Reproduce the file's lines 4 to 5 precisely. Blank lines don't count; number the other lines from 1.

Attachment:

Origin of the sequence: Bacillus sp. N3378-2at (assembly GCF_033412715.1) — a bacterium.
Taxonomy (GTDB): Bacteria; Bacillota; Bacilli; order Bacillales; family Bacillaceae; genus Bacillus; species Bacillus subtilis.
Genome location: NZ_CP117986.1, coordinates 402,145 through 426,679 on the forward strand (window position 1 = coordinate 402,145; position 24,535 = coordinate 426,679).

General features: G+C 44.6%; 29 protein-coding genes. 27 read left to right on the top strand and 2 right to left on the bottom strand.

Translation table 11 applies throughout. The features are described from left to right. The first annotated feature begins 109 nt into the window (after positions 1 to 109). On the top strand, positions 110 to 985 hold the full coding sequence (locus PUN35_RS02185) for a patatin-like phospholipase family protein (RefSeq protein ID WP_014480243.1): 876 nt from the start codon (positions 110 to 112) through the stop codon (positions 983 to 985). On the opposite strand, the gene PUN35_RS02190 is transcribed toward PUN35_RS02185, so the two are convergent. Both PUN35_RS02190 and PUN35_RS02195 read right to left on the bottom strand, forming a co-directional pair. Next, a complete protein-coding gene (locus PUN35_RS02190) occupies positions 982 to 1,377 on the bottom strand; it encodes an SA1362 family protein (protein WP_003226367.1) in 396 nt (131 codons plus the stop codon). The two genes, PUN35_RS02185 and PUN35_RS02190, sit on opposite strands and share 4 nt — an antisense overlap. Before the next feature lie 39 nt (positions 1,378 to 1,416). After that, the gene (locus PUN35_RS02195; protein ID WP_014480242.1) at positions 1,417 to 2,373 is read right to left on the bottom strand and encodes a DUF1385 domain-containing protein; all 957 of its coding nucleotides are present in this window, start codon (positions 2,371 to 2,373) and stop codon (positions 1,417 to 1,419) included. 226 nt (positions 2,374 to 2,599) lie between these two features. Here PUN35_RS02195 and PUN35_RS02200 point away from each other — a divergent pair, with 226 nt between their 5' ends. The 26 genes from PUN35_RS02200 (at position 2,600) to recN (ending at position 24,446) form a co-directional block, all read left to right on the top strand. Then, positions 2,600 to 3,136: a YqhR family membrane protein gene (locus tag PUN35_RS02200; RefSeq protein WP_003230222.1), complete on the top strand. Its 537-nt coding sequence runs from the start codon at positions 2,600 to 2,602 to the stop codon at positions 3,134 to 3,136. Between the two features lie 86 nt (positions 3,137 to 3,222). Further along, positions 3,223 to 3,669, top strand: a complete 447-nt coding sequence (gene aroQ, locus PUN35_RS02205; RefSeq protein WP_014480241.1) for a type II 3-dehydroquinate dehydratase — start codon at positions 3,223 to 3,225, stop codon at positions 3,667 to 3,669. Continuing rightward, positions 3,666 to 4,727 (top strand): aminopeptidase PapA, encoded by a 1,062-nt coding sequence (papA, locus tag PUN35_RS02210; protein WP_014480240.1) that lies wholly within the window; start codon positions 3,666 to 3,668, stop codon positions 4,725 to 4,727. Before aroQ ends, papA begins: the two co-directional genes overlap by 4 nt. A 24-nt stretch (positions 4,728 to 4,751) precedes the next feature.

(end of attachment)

General features: G+C 44.6%; 29 protein-coding genes. 27 read left to right on the top strand and 2 right to left on the bottom strand.

Translation table 11 applies throughout. The features are described from left to right. The first annotated feature begins 109 nt into the window (after positions 1 to 109). On the top strand, positions 110 to 985 hold the full coding sequence (locus PUN35_RS02185) for a patatin-like phospholipase family protein (RefSeq protein ID WP_014480243.1): 876 nt from the start codon (positions 110 to 112) through the stop codon (positions 983 to 985). On the opposite strand, the gene PUN35_RS02190 is transcribed toward PUN35_RS02185, so the two are convergent. Both PUN35_RS02190 and PUN35_RS02195 read right to left on the bottom strand, forming a co-directional pair. Next, a complete protein-coding gene (locus PUN35_RS02190) occupies positions 982 to 1,377 on the bottom strand; it encodes an SA1362 family protein (protein WP_003226367.1) in 396 nt (131 codons plus the stop codon). The two genes, PUN35_RS02185 and PUN35_RS02190, sit on opposite strands and share 4 nt — an antisense overlap. Before the next feature lie 39 nt (positions 1,378 to 1,416). After that, the gene (locus PUN35_RS02195; protein ID WP_014480242.1) at positions 1,417 to 2,373 is read right to left on the bottom strand and encodes a DUF1385 domain-containing protein; all 957 of its coding nucleotides are present in this window, start codon (positions 2,371 to 2,373) and stop codon (positions 1,417 to 1,419) included. 226 nt (positions 2,374 to 2,599) lie between these two features. Here PUN35_RS02195 and PUN35_RS02200 point away from each other — a divergent pair, with 226 nt between their 5' ends. The 26 genes from PUN35_RS02200 (at position 2,600) to recN (ending at position 24,446) form a co-directional block, all read left to right on the top strand. Then, positions 2,600 to 3,136: a YqhR family membrane protein gene (locus tag PUN35_RS02200; RefSeq protein WP_003230222.1), complete on the top strand. Its 537-nt coding sequence runs from the start codon at positions 2,600 to 2,602 to the stop codon at positions 3,134 to 3,136. Between the two features lie 86 nt (positions 3,137 to 3,222). Further along, positions 3,223 to 3,669, top strand: a complete 447-nt coding sequence (gene aroQ, locus PUN35_RS02205; RefSeq protein WP_014480241.1) for a type II 3-dehydroquinate dehydratase — start codon at positions 3,223 to 3,225, stop codon at positions 3,667 to 3,669. Continuing rightward, positions 3,666 to 4,727 (top strand): aminopeptidase PapA, encoded by a 1,062-nt coding sequence (papA, locus tag PUN35_RS02210; protein WP_014480240.1) that lies wholly within the window; start codon positions 3,666 to 3,668, stop codon positions 4,725 to 4,727. Before aroQ ends, papA begins: the two co-directional genes overlap by 4 nt. A 24-nt stretch (positions 4,728 to 4,751) precedes the next feature.